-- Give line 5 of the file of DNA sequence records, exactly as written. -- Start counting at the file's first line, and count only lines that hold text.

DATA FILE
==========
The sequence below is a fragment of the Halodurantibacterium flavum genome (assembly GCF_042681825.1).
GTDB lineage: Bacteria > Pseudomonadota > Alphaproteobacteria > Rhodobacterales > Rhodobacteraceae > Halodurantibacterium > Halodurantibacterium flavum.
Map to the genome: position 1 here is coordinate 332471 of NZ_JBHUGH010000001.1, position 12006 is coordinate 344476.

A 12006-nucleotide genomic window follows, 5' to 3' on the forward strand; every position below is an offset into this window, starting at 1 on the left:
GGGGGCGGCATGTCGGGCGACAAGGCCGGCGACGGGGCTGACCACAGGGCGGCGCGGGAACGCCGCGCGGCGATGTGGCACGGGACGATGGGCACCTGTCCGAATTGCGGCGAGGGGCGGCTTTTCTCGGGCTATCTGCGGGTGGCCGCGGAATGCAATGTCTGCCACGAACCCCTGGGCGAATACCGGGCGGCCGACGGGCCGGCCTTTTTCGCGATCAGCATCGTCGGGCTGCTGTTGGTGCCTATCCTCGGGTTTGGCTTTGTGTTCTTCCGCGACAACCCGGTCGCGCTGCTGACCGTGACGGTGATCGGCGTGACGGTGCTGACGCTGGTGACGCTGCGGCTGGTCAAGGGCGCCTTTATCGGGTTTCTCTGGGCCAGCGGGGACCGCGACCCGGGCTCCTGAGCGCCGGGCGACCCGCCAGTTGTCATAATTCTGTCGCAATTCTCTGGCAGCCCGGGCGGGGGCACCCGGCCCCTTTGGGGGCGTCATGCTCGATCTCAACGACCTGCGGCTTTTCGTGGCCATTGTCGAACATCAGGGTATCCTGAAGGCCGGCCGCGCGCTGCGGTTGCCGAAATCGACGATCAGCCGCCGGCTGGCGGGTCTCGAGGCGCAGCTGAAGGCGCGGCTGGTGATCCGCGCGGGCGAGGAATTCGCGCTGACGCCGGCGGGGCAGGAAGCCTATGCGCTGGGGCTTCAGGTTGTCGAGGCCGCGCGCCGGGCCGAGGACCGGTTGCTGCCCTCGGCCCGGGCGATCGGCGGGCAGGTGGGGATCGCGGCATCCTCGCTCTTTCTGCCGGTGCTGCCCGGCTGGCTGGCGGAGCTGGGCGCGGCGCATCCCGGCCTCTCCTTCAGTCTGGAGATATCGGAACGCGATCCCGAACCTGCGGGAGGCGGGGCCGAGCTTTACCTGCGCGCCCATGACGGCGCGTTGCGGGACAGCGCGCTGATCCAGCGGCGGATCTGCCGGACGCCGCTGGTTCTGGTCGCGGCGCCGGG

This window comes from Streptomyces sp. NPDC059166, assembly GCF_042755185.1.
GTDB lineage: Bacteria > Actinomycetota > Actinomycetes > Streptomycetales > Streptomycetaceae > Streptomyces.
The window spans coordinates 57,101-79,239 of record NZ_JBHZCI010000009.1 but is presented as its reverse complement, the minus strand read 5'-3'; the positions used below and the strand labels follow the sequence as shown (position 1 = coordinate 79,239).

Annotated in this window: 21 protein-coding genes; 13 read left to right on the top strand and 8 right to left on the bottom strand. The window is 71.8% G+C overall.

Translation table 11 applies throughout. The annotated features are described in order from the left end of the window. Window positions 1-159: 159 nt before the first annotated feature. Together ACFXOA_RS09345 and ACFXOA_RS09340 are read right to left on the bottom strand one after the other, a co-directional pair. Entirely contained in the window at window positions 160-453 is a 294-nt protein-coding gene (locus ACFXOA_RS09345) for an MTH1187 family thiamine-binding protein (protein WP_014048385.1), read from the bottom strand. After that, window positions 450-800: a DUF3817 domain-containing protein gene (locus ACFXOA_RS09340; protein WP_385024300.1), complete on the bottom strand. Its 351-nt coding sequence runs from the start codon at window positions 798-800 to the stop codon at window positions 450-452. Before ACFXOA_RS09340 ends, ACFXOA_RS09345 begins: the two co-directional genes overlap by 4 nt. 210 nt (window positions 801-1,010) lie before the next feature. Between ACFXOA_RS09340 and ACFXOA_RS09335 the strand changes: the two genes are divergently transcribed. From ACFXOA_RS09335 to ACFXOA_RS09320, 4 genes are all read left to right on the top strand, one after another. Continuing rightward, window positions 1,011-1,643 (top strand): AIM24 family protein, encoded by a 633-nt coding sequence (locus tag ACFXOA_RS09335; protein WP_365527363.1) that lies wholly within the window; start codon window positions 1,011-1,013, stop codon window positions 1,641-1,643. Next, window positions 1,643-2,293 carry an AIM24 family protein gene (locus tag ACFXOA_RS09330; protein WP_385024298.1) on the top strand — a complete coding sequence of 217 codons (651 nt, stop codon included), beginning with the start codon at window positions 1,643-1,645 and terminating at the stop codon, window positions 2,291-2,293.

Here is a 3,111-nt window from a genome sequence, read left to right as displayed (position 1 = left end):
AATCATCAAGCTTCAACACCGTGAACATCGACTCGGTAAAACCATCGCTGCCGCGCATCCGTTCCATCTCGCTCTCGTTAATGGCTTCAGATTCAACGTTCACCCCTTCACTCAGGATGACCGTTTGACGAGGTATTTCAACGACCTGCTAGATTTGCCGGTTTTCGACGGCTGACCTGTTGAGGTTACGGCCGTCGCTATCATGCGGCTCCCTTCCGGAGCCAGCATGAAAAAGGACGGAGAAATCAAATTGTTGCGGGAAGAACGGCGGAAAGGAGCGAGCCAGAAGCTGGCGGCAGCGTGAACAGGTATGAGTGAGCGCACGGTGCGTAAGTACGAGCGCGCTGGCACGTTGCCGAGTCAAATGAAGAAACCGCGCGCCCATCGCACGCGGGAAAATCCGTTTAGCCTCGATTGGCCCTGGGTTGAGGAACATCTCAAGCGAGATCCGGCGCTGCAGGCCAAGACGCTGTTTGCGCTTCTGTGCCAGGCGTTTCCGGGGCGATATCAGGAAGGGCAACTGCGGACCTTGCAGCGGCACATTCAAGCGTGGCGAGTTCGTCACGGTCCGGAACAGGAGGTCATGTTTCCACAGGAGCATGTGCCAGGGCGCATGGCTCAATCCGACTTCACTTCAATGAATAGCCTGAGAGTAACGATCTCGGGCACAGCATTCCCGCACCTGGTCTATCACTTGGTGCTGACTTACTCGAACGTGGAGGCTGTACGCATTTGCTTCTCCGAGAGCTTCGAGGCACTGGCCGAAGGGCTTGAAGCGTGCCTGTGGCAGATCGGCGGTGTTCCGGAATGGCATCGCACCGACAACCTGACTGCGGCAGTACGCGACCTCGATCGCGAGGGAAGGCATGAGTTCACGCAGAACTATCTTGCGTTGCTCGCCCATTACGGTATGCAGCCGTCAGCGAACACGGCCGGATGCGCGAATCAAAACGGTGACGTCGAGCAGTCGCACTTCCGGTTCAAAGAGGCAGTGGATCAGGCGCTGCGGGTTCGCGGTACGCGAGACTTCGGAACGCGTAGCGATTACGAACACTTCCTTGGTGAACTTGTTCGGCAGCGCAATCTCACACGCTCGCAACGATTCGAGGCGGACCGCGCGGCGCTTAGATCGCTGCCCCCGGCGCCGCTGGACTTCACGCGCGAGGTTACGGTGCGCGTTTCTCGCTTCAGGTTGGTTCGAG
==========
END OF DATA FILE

GGGGGCGGCATGTCGGGCGACAAGGCCGGCGACGGGGCTGACCACAGGGCGGCGCGGGAACGCCGCGCGGCGATGTGGCACGGGACGATGGGCACCTGTCCGAATTGCGGCGAGGGGCGGCTTTTCTCGGGCTATCTGCGGGTGGCCGCGGAATGCAATGTCTGCCACGAACCCCTGGGCGAATACCGGGCGGCCGACGGGCCGGCCTTTTTCGCGATCAGCATCGTCGGGCTGCTGTTGGTGCCTATCCTCGGGTTTGGCTTTGTGTTCTTCCGCGACAACCCGGTCGCGCTGCTGACCGTGACGGTGATCGGCGTGACGGTGCTGACGCTGGTGACGCTGCGGCTGGTCAAGGGCGCCTTTATCGGGTTTCTCTGGGCCAGCGGGGACCGCGACCCGGGCTCCTGAGCGCCGGGCGACCCGCCAGTTGTCATAATTCTGTCGCAATTCTCTGGCAGCCCGGGCGGGGGCACCCGGCCCCTTTGGGGGCGTCATGCTCGATCTCAACGACCTGCGGCTTTTCGTGGCCATTGTCGAACATCAGGGTATCCTGAAGGCCGGCCGCGCGCTGCGGTTGCCGAAATCGACGATCAGCCGCCGGCTGGCGGGTCTCGAGGCGCAGCTGAAGGCGCGGCTGGTGATCCGCGCGGGCGAGGAATTCGCGCTGACGCCGGCGGGGCAGGAAGCCTATGCGCTGGGGCTTCAGGTTGTCGAGGCCGCGCGCCGGGCCGAGGACCGGTTGCTGCCCTCGGCCCGGGCGATCGGCGGGCAGGTGGGGATCGCGGCATCCTCGCTCTTTCTGCCGGTGCTGCCCGGCTGGCTGGCGGAGCTGGGCGCGGCGCATCCCGGCCTCTCCTTCAGTCTGGAGATATCGGAACGCGATCCCGAACCTGCGGGAGGCGGGGCCGAGCTTTACCTGCGCGCCCATGACGGCGCGTTGCGGGACAGCGCGCTGATCCAGCGGCGGATCTGCCGGACGCCGCTGGTTCTGGTCGCGGCGCCGGG